Remembering Harold Ramis: Caddyshack, Animal House, Ghostbusters Genius

Bill Murray, Harold Ramis, and Dan Aykroyd in ‘Ghostbusters’/Still © 1984 Columbia Pictures

Editor's note: Today, first and foremost in our roundup, we're mourning the death of brilliant writer, director, comic Harold Ramis.

A piece of America's childhood died this weekend with Harold Ramis, star of "Ghostbusters" and director of memorable comedies including "Caddyshack" and "Groundhog Day." For a hilarious career recap, listen to this recording of Ramis in dialogue with fellow comedian David Cross at a 2009 event at the Museum of the Moving Image. And of course no post on this subject would be complete without fellow Ghostbuster Bill Murray's response to the tragic news: "He earned his keep on this planet. God bless him."

While we're on the subject of loss, a train accident that occurred last week on the set of the new Greg Allman biopic "Midnight Rider" resulted in the death of 2nd AC (Second Assistant Camera) Sarah Jones, aged twenty-seven. I learned of the news via an emotionally arresting essay that questions the frequent risks film crews take in their eagerness to get the perfect shot.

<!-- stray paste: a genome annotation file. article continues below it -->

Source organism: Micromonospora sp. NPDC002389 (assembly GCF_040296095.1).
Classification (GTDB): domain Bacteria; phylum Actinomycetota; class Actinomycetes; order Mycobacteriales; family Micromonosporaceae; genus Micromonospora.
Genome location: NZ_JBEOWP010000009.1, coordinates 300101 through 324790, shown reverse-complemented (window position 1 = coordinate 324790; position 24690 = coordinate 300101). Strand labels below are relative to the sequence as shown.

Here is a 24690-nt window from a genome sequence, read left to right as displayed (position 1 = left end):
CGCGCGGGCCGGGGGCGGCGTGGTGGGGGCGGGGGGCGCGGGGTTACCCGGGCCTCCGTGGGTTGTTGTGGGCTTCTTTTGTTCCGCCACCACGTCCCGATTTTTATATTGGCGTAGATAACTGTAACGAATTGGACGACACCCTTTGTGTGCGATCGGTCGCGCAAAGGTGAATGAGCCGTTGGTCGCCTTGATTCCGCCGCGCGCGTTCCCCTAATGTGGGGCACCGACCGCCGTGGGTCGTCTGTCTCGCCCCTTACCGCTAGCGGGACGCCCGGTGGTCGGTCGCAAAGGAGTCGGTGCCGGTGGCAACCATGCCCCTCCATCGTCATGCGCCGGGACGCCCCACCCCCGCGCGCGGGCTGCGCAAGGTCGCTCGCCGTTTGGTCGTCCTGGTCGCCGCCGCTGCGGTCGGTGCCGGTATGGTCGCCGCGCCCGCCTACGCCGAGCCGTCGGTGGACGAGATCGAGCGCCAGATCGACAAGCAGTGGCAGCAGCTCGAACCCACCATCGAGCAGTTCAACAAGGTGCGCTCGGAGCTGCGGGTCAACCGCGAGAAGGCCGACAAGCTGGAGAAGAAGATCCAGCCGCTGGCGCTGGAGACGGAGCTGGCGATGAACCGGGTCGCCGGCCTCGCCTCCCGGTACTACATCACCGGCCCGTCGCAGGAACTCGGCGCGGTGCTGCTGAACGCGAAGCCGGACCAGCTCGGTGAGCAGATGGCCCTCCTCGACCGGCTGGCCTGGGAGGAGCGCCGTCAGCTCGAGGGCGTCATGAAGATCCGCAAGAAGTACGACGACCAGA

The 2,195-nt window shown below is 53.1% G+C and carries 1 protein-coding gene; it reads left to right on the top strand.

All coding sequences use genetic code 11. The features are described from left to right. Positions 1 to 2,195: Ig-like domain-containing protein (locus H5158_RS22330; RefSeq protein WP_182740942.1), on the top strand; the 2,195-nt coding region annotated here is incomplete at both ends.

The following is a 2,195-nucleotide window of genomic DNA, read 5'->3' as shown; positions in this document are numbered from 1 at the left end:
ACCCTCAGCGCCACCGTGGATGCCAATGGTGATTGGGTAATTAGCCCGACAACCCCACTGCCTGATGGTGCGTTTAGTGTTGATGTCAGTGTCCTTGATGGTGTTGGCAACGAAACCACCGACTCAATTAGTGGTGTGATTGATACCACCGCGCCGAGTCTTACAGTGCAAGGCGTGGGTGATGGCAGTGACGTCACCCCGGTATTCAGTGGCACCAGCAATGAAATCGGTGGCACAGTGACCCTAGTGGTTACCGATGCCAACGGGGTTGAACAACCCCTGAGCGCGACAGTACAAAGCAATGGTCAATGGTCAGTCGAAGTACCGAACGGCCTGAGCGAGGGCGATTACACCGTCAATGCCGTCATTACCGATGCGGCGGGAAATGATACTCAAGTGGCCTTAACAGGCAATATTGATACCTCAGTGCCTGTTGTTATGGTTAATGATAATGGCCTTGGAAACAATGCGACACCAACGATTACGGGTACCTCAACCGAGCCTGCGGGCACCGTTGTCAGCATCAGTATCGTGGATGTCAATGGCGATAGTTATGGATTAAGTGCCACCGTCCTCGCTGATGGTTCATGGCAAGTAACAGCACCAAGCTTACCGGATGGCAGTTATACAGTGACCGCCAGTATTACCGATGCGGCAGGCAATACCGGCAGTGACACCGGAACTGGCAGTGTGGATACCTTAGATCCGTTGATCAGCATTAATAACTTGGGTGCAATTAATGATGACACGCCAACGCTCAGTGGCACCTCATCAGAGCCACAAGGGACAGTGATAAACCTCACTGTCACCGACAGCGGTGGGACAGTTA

Internet movie giant Netflix has experienced bandwidth throttling lately, thanks to struggles with internet service providers who basically see the company as an enormous freeloader. However, this week Netflix finally struck a deal with Comcast agreeing to pay up -- a development that probably means higher membership fees and a tougher market for other online video services. But hey, at least you'll still be able to binge on "Sherlock" and "Orange Is the New Black" without leaving the house or interacting with a human!

Here's a deal I like better: In response to a suggestion posted via Twitter, Amtrak is kicking off a new on-train residency program for serious writers who are looking for a quiet place to sit down and work for long stretches, and see a bit of countryside as a bonus. The plan's still in development, so you can't apply just yet, but it sounds like this could be the best thing to happen to cross-country transport since the invention of the inflatable neck pillow.